This Week with The Chicowitz:
Last week: “Another Side of the Greatest Generation”
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Sunday, September 10, 11 p.m.
Age often provides one with perspective, wisdom, and good judgment.
Often, but not always.
Recognizing that, we nonetheless decided not to follow the advice of the state. As we write this, we are riding out the hurricane here at the compound at “ground zero” – Tampa, Florida.
If the electricity holds for a few more minutes, I’ll explain why.
This may oversimplify things, but there are two categories of residents here in the sunshine state. Zone A residents are those who live within eyesight of water; those who live in a mobile home (there’s a reason why they call them “mobile” homes); those who live in clapboard shacks; and those who are not equipped to “run for your lives,” should the need arise. In a state with a population of 20 million, that constitutes more than a few... maybe 3-5 million.
Then, there are the rest of us: Zone B residents... there are about 15 million of us. The compound here in Tampa is much like most homes built in the last 50 years in Tampa – concrete block, heavily secured roofs, and steel-reinforced garage doors. We’re 5 miles from the bay, and well above sea level.
(Admittedly, “well above” is a relative term. I think we are sitting at about 21 feet above sea level. Not very above, you might say. But compaare that, if you will, to most of the city of New Orleans.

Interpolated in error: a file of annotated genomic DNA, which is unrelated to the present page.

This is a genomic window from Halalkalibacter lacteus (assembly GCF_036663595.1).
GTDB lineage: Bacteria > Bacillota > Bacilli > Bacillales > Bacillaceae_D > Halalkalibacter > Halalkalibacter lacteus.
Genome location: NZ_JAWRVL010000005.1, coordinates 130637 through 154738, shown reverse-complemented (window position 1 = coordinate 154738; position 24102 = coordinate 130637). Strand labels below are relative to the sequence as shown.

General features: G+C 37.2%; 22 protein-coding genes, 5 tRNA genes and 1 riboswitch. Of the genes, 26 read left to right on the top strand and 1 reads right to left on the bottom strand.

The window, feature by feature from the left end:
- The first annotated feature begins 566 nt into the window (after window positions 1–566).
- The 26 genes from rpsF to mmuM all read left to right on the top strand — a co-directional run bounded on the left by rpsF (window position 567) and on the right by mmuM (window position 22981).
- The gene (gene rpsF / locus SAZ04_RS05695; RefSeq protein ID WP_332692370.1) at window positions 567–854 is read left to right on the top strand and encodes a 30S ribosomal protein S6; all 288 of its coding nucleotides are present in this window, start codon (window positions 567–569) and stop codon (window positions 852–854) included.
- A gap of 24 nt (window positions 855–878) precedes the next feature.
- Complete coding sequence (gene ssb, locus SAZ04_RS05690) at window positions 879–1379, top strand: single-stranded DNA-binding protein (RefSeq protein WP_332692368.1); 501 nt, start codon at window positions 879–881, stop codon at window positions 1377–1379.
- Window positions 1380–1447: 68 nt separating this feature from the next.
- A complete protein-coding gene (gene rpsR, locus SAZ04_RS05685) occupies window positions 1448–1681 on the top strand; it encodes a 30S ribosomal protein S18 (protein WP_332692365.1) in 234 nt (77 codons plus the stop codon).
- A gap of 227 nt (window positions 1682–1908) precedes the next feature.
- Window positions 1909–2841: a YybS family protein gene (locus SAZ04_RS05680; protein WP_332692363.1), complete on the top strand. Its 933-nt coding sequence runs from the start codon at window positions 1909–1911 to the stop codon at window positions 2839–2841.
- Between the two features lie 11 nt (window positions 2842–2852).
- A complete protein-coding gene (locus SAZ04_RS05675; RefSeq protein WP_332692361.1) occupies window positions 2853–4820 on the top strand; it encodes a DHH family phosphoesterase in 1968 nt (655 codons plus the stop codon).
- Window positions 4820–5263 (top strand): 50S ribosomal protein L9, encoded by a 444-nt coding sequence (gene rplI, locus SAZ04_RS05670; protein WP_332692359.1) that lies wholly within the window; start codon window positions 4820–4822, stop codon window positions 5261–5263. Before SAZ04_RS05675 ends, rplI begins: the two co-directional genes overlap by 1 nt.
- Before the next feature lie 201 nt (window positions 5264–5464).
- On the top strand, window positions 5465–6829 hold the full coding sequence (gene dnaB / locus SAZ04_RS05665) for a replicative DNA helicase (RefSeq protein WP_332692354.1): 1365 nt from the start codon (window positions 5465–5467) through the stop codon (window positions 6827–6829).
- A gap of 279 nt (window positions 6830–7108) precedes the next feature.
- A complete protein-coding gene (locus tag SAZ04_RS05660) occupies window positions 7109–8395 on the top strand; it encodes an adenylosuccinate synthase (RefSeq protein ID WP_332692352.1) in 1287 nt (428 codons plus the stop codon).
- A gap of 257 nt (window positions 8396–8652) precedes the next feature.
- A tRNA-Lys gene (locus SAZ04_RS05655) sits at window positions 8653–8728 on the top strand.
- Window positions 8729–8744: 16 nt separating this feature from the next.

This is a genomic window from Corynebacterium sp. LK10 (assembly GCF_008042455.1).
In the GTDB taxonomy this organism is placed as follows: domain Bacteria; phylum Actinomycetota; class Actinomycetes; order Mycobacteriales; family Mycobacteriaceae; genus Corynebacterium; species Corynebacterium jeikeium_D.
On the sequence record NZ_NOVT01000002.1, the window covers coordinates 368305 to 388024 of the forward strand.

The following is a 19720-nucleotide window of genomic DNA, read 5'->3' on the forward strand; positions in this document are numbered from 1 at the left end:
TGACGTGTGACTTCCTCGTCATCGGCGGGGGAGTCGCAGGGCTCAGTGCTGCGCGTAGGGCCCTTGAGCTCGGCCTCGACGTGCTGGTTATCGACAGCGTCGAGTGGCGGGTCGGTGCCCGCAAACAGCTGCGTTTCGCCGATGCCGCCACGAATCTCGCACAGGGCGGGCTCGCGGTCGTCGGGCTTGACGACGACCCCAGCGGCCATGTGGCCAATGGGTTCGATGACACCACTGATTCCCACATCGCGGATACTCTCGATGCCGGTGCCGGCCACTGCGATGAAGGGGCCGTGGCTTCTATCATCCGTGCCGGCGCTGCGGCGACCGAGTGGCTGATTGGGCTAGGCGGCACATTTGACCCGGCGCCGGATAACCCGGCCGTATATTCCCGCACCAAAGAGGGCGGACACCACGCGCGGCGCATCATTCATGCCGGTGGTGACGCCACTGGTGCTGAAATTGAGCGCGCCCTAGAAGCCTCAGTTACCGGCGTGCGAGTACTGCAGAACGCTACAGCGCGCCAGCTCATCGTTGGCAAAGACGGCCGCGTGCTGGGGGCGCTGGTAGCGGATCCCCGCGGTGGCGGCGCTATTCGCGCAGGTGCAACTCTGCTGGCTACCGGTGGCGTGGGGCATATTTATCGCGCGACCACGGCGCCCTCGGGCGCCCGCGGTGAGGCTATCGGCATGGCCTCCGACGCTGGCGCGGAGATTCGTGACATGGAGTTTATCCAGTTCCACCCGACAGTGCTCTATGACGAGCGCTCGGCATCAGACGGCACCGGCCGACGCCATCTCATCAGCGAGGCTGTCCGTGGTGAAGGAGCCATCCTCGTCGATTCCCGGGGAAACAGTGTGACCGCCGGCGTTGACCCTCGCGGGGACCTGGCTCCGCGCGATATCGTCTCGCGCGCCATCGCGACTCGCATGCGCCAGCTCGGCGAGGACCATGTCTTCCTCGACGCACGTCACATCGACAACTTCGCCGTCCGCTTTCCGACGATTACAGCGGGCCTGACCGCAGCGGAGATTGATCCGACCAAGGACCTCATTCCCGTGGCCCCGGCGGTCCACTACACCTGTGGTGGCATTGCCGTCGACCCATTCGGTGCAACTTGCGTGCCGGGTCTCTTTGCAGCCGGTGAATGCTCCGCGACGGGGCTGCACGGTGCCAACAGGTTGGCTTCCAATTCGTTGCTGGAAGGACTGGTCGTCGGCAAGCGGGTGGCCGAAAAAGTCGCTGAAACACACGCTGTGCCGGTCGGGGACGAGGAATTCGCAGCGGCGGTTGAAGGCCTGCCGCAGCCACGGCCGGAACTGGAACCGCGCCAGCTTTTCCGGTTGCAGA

We have a bathtub full of water. In early June, we started filling empty plastic bottles of Gatorade with water. At last count, we had over 75. (Some of that “wisdom, and good judgment” I mentioned above keeps us from standing outside a local Publix grocery store and offering them at five bucks a pop.)
Everybody wins with that strategy: Zone A residents, Home Depot, the media, the elected representatives...
Even the Mouse House is closing down... for only the fifth time in history. But they are closing down... not evacuating.
We believe that we are safer here than we would be on the interstate with 3 million people driving like godzilla was chasing them.
And yes, we have “faced a significant threat” more than once from idiots on the interstate.
There is no shortage of those in Florida, either.
I’d much rather be here where I can protect my property... and empty the freezer before all my drumsticks melt.
I acknowledge that this hurricane is unprecedented in our lifetime. But for some perspective and for your mature consideration, I offer my story on another storm of the century that Princess and I survived right here at the compound. Picture it; Tampa Bay, August, 2004:
I know... that was then; this is now. The video you see on TV is from Zone A. Those residents face a significant risk.
Out here in Zone B... we’re OK.
If I survive this one, I’ll tell you what happened in 2004, “after the storm.”
Don’t lost any sleep over it. The sequel is scheduled for September 25.
Though... if the hamsters live, and we have power Wednesday morning, I’ll post a short update right here.
Wednesday, Sept. 13 Update:
The Caribbean and the lower part of Florida took a hard hit, and softened the blow for the rest of us. Those in Zone A to the south of us need – and will get – tons of help.
Half way up the state, the hurricane dropped to a two and then a one.
For us, in Tampa’s Zone B, it was a calculated risk, though we believed a small one. The odds were in our favor, and we came out on top. We got some strong winds and heavy rain, but no flooding; we never lost power. Once again, the “experts” were wrong. The hurricane swerved east and passed over Lakeland, about 30 miles to the east.
We faced Charley eyeball to eyeball... and the other guy blinked. - Hershel M. Chicowitz, 8/04
Then Hurricane Irma blinked. - Tampa Bay Online, 9/11/17
Hershel will have something else to say on September 25. Mark your
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